5. Pay Attention to Sealing – Make Sure Everything is Good & Stuck

Before sending your invitations on their way, be sure everything is properly sealed – and we’re not just talking stamps to envelopes, but the envelope itself too.

The more enclosures you have inside your envelopes the closer attention you have to pay to sealing. Make sure the gum seal is secure all the way around, or your envelope may open in route.

6. Have Invitations Ready to Mail 6-8 Weeks in Advance

Yes, this tip is probably one you’ve heard a hundred times, but a reminder never hurts. Have your invitations ready to mail at least 6-8 weeks before your wedding. This gives invitations adequate time to arrive, and your guests adequate time to respond.

crossed out return to sender stamp

7. Bring One Finished Ensemble to the Post Office Determine Necessary Postage

After you send your invites out, you want your reply cards to come back, but not the whole thing! Bring one complete invitation to the post office prior to mailing to avoid them being retuned due to inadequate postage.

8. While You’re at the Post Office, Send Yourself a Test

While you’re at the post office, mail yourself a test invite. This is just a way to double check that your invitations truly do have adequate postage. It also gives you an idea of what they’ll look like upon arrival and an opportunity to make changes, if necessary. For example, perhaps that ribbon should be tied a little tighter, or maybe you should throw in a piece of wedding tissue to prevent smudging.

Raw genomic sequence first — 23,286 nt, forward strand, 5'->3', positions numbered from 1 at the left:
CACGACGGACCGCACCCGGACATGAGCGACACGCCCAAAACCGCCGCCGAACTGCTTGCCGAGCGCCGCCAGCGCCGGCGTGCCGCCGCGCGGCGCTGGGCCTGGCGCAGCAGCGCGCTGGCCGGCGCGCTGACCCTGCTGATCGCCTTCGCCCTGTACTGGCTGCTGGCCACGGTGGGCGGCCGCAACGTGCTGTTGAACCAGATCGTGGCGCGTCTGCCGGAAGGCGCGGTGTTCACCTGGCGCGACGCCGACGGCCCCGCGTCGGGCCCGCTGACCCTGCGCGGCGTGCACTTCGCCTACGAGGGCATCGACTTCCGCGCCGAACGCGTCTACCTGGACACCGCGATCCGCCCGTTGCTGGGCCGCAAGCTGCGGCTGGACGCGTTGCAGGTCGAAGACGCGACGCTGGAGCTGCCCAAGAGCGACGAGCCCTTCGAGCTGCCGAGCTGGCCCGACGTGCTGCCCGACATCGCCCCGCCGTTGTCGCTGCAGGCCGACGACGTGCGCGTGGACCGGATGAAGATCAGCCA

9. Double Check Addresses

Be sure to use full, accurate addresses on each envelope. Here are some little thing to double check (it never hurts):

  • Correct spelling of street and city names
  • Correct zip codes and state abbreviations (if you must abbreviate)
  • Include directionals – for example West Main Street, South Cherryville
  • Include any apartment/unit numbers

10. Request Hand Cancellation at the Post Office

After all the hard work, you want to make sure your invitations arrive in the best possible shape – not torn, bent, or marked up by high speed sorting machinery.

The best way to protect your invites from machinery is to request invitations be hand cancelled at the post office. This means that instead of being aggressively run through and stamped (cancelled) by a machine, they will be stamped by hand.

Hand cancelling is pretty common practice for formal invitations. It is something your local post office branch will be familiar with and should have no trouble doing for you; but be prepared, in some cases, you may be asked to hand cancel your own invitations – well worth the extra 20-30 minutes this may take you.

Happy mailing!

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One Comment

  1. Danielle says:

    Another suggestion would be to make your RSVP cards as postcards out of a thicker card stock. One, you don’t have to buy extra envelopes to mail them in, and two, postage for postcards are also cheaper than postage for something mailed in an envelope.